The Thermostat Or The Thermometer

By: D. A. Slinkard

It is hard to believe we are in the month of December. I believe I say this every year, but what happened to this past year? Why did it go by as quickly as it did? It seems just like yesterday I was writing in regards to the goal accomplishments of 2017, and now I am quickly thinking about how I will be wrapping up 2018. There is a saying that “Time goes by quicker the older you get,” and I believe the validity of this statement.

As I write this article, I think about today and how the temperature has varied. I could not believe how hot it was for being the first part of December. That was during the day, and then at night, it seemed like a rapid temperature drop occurred, and I went from needing the A/C earlier in the day to desperately looking for some heat at night. I found myself thinking about the thermostat and the importance it plays in regulating hot and cold air.

My next thought was about how I have spent 2018, and how I really got to know Huntsville Hospital as I have increasingly battled Crohn’s Disease this year. In fact, November was one of three months in 2018 that did not require a hospital stay! With each hospital stay, it seemed like the nurses and technicians were always wanting to take my temperature with a thermometer. In case you are wondering where I am going with this, the examples of the thermometer and the thermostat are more relevant in our lives than you may realize.

The people in your life are either a thermometer or a thermostat. Take the thermometer for instance. The thermometer is a tool that tells you whether something is hot or cold. Other than performing this task, the thermometer really is not good for anything else. A lot of people are like this because they go about living their life like a thermometer — not good for much of anything. Then you have the thermostat. Oh, how I love the thermostat! In your home, if you are hot or cold, you must use the thermostat to adjust your heating and cooling system.

The thermostat has the ability to increase the heat or decrease the heat. The thermostat has the ability to heat up or freeze out a person. The thermostat is a driving force for action to occur. If your home is too hot, just touch the thermostat and before long you have adjustments coming to your living condition. There are people in your life that are a lot like the thermostat. These people are the leaders in society, the movers and the shakers if you will.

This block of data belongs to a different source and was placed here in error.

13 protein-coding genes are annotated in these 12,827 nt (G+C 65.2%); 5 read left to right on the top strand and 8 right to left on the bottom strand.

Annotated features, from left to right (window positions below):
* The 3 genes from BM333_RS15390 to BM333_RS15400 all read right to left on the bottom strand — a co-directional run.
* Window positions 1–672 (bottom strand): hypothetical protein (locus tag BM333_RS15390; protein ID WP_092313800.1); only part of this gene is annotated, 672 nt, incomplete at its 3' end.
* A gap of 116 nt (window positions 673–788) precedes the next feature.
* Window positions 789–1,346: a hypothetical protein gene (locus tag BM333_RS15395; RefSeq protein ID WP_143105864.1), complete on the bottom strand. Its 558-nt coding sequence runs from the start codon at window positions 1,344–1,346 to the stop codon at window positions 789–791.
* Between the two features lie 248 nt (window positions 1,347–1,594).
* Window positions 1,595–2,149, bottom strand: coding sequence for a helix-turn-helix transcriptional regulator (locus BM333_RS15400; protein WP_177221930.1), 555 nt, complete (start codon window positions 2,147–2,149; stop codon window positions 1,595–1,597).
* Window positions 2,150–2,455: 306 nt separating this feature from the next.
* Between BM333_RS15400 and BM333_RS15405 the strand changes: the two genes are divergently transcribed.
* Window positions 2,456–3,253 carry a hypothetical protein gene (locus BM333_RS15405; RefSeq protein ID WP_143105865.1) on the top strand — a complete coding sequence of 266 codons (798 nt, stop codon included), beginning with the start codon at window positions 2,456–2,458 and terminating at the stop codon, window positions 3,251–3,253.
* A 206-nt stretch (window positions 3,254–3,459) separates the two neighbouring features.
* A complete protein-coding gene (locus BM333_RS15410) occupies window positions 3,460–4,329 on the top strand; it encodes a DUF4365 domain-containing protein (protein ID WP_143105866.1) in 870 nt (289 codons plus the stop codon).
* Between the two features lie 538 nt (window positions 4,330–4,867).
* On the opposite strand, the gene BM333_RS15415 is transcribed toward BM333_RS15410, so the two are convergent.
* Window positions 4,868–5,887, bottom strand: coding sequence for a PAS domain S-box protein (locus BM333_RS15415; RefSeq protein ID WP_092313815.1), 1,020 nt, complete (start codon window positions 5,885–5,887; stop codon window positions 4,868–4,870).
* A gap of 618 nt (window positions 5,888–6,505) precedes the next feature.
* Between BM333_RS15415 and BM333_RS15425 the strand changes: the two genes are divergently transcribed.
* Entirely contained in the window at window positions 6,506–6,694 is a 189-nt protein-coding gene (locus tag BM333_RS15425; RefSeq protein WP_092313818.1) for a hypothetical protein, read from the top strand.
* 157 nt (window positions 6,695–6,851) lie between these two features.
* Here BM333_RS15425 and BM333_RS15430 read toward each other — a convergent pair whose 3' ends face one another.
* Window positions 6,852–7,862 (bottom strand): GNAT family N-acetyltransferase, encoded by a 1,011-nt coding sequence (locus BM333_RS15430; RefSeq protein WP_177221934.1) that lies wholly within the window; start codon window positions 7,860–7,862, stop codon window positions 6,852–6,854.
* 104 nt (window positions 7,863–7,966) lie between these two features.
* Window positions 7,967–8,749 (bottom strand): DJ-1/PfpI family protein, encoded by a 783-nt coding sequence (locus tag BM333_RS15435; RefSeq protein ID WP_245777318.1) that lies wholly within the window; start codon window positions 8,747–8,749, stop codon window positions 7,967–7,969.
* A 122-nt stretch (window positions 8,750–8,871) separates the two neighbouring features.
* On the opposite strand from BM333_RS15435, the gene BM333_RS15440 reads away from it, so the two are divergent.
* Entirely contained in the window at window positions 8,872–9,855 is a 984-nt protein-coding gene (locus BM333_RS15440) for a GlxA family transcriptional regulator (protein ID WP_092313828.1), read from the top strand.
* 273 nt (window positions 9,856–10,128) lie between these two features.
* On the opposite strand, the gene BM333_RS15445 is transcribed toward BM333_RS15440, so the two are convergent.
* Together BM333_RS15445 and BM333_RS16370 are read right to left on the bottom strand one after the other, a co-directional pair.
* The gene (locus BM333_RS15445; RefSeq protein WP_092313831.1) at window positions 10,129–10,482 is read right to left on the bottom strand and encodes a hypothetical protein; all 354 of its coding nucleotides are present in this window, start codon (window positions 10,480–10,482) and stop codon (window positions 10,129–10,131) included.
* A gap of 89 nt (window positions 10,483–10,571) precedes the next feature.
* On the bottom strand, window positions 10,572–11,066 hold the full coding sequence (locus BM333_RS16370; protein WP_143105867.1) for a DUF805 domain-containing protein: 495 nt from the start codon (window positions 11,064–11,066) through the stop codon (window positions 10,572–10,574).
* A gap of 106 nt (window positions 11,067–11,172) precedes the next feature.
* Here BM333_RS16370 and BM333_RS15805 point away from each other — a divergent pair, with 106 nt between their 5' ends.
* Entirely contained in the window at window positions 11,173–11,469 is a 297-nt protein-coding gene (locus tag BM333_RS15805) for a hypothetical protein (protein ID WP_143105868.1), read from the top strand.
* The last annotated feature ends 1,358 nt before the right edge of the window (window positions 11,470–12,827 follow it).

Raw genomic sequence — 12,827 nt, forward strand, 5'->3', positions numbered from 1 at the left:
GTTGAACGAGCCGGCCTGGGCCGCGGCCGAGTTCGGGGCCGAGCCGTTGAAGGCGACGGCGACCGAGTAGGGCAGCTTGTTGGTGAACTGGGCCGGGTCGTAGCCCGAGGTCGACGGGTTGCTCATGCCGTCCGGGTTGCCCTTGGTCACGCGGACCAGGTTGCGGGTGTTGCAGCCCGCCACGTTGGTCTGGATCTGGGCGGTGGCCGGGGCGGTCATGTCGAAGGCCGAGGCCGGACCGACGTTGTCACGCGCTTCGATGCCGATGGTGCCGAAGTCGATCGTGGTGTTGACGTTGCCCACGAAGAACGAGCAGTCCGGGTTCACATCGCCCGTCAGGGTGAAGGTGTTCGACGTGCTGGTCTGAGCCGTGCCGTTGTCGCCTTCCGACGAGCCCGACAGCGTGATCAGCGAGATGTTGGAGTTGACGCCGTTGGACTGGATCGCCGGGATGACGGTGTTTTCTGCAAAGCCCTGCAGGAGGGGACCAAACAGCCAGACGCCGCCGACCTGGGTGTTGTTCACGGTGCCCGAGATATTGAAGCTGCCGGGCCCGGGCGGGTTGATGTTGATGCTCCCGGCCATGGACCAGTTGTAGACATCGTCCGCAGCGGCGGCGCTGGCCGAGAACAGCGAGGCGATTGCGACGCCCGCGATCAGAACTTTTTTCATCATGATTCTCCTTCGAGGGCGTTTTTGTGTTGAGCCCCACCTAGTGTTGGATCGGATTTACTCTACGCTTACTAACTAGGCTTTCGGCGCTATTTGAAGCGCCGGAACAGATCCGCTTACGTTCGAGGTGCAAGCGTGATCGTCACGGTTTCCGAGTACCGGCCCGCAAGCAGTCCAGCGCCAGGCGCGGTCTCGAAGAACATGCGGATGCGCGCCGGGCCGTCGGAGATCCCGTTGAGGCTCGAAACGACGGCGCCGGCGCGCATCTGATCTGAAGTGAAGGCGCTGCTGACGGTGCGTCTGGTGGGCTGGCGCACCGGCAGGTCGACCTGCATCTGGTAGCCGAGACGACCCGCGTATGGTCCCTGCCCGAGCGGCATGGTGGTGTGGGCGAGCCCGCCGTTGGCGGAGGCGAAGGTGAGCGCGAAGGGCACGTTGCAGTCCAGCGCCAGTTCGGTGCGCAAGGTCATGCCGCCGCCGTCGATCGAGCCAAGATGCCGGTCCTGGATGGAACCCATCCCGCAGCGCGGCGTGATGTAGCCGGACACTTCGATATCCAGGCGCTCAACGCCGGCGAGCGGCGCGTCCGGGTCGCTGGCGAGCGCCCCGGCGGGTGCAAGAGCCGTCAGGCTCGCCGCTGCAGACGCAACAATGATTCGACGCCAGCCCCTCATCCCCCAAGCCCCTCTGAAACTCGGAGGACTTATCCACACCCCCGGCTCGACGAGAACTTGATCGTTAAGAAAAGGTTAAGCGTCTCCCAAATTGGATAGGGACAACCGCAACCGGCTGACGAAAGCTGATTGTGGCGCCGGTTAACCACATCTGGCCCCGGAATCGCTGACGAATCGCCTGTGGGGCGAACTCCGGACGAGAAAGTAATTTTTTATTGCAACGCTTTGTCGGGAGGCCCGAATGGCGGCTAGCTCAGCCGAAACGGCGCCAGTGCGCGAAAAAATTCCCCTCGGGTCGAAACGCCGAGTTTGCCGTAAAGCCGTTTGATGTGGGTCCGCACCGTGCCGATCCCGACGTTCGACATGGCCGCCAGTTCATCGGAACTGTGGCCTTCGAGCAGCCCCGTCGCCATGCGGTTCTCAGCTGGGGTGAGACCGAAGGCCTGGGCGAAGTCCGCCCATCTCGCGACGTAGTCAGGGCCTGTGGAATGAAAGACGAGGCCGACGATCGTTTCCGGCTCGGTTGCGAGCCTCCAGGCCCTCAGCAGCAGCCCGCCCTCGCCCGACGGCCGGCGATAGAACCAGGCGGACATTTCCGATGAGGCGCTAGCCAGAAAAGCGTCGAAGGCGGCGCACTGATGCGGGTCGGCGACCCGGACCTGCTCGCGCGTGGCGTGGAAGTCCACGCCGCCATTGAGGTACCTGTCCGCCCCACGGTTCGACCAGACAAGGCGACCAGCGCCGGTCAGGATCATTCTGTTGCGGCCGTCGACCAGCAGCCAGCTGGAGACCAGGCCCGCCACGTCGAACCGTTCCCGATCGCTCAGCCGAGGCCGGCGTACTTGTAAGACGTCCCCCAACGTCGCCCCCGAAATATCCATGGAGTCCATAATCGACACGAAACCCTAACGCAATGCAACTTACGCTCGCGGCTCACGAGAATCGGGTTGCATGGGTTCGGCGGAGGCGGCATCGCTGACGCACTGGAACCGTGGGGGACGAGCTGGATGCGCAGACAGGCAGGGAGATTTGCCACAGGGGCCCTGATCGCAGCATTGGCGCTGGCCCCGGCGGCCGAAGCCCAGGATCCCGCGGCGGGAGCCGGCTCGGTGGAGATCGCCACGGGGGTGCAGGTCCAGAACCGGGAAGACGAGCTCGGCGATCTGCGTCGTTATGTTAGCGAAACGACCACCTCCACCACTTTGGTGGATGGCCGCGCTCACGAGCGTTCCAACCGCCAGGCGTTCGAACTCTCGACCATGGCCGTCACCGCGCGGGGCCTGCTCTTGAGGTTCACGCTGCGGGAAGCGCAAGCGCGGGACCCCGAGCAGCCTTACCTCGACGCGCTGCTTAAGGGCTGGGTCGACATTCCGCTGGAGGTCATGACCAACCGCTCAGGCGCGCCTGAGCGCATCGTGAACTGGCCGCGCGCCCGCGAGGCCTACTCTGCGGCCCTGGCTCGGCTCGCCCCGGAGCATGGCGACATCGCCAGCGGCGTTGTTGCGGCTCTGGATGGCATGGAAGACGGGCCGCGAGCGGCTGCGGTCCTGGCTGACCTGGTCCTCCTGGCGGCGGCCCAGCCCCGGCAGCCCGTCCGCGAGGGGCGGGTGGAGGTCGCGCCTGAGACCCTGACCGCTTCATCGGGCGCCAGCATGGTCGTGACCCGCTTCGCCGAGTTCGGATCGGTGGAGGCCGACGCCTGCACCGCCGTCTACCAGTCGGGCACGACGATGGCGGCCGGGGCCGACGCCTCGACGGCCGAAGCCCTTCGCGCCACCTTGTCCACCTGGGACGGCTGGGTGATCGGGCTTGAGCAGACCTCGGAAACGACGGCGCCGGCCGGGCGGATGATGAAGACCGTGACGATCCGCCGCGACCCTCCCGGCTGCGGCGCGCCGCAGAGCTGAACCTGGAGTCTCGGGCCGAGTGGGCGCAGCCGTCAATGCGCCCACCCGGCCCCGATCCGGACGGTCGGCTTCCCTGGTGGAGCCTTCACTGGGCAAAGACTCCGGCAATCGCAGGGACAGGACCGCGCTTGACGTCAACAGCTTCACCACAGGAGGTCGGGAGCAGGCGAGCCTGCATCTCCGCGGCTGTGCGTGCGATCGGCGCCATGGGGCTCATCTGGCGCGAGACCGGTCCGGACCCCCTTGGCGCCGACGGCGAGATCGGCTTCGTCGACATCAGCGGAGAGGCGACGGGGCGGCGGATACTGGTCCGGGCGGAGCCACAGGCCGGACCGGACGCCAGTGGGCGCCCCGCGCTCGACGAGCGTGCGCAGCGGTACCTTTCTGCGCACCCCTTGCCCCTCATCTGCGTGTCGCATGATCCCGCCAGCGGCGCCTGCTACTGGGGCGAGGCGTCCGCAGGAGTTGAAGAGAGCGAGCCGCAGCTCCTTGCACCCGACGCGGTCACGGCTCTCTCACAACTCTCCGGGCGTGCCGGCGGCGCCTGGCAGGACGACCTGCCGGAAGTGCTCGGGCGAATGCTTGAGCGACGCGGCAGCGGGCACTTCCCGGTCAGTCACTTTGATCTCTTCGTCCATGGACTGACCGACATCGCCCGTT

The problem in our society is that too many people want to be like the thermometer and do as little as possible. We have this mindset of people who want to do exactly what their job description is, nothing more, nothing less; but then they expect to be greatly rewarded for simply doing their job. We have created this mindset because for too long we have been telling people that they are winners by rewarding them just for showing up and participating; this has trickled over into their adult life. We live in a society in which people feel like they are owed something just because they showed up.

What do we do? How do we get more people to play the role of thermostat and less people to be the thermometer? It starts in our homes. Parents have the responsibility and obligation to teach their kids how to be leaders and stop depending upon others to raise their kids. I work retail and I see a lot of interactions that parents have with their kids, and it is astonishing what some parents allow from their kids.

The next step is to eliminate all participation trophies. Just get rid of the idea completely. “It will never work,” some people say. How did we survive long ago before we started giving out trophies for coming in 14th place? Not everything is deserving of a trophy, and we need to stop rewarding every little thing. This has placed us in a situation where being a thermometer looks good because you get a pretty ribbon. If we make changes in the home and do away with meaningless trophies, we will see a change in our society. You will find more thermostats turning up the heat on thermometers.
By: D. A. Slinkard
D.A. Slinkard is the manager of the Athens Staples store